19.When you are finished, leave SAS with File Exit and OK.
20. When the question appears: Do you want to save the changes to Editor Untitled? Click on No.
Bring (a) this handout, (b) the four-page printout of Exp 3 SAS program.docx with the data entered into it, (c) the 24-page output of the Exp 3 SAS program.sas, (d) the red-colored handout about the Alpha Level, (e) the blue-colored handout on Effect Size, and (f) a calculator (or cell phone) to the next lab. You could also bring a computer with the Sample Third Report file installed; it will be used for this report.
Before you come to lab, it would be a good idea to try to understand your results. A plot of the interaction-cell means is shown on the last page of the output. You can probably understand your results faster by studying this figure than by looking at all the numbers in the first 23 pages.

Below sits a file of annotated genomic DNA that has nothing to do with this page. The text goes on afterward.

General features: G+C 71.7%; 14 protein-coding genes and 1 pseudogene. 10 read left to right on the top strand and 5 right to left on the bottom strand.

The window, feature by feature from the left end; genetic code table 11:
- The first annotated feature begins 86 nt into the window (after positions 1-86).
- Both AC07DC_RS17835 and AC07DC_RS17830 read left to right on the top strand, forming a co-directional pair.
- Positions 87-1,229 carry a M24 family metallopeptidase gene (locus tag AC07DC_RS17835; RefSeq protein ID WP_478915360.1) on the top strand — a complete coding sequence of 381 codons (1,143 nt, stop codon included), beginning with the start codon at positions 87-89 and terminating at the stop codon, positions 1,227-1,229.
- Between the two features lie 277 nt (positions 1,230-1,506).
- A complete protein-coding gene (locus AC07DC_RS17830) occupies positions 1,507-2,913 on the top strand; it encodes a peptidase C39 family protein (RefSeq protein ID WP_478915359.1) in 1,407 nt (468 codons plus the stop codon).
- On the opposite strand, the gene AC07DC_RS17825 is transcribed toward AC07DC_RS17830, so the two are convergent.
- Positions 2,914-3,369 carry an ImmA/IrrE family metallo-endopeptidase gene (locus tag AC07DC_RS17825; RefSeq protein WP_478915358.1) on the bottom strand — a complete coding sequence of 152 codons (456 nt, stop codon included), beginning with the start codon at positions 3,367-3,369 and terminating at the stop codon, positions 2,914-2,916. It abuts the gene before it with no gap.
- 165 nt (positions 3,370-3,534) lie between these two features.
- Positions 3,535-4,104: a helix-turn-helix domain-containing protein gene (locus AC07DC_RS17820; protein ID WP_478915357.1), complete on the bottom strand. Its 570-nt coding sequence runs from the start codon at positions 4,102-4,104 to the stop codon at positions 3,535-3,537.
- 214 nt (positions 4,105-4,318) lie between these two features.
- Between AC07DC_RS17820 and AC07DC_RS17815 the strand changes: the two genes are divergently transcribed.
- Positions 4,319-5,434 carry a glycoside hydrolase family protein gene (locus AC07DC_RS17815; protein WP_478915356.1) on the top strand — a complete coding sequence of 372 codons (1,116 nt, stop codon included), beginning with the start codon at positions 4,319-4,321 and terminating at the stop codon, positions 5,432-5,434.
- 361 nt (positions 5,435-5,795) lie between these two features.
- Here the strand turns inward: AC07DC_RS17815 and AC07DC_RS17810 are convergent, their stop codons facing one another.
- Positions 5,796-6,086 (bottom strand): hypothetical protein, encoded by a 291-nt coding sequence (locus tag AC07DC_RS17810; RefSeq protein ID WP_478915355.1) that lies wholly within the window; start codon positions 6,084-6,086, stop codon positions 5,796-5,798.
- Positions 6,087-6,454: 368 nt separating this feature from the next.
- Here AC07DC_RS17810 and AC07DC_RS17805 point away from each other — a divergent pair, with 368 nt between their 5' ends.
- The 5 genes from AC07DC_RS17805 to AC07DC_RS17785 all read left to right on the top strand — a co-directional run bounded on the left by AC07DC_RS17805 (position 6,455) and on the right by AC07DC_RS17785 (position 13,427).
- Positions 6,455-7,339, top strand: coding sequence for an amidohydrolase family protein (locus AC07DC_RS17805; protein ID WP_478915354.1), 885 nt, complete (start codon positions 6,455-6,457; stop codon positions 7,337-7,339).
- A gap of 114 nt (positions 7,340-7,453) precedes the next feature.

When you are ready to look at the numbers, go to page 1 of the 24-page output and check the classification level information to see if it is correct. If it is, go to page 2 to find if there is a significant main effect of personality, a significant main effect of profession, and a significant interaction effect. In the Discussion section of your report, you can discuss in detail only those effects that are statistically significant (see Bordens & Abbott, 2014, pp. 317-319 & 442-445). The Ryan-Einot-Gabriel-Welsch Multiple Range Test results for each factor are shown on pages 3 and 4.
If you do have a significant interaction effect, you can look at the differences between the means of the interaction cells, which are listed on page 23. These are called simple effects. The reliability of simple effects is determined by the Ryan-Einot-Gabriel-Welsch Multiple Range Test for each level of a factor. The Exp 3 SAS program is written to test for simple effects whether there is a significant interaction effect or not. Follow the directions in the titles on pages 5 through 22.
Your report should include an Abstract (see Bordens & Abbott, 2014, pp. 499-501) and Figure 1 (see Bordens & Abbott, 2014, pp. 518-520) based on the last page of the SAS output. An example Results section follows.
The rating scores were analyzed with a two-way analysis of variance for a factorial design (ANOVA). An alpha level of .05 was used for the cutoff to decide whether there was a reliable difference between groups for all statistical tests.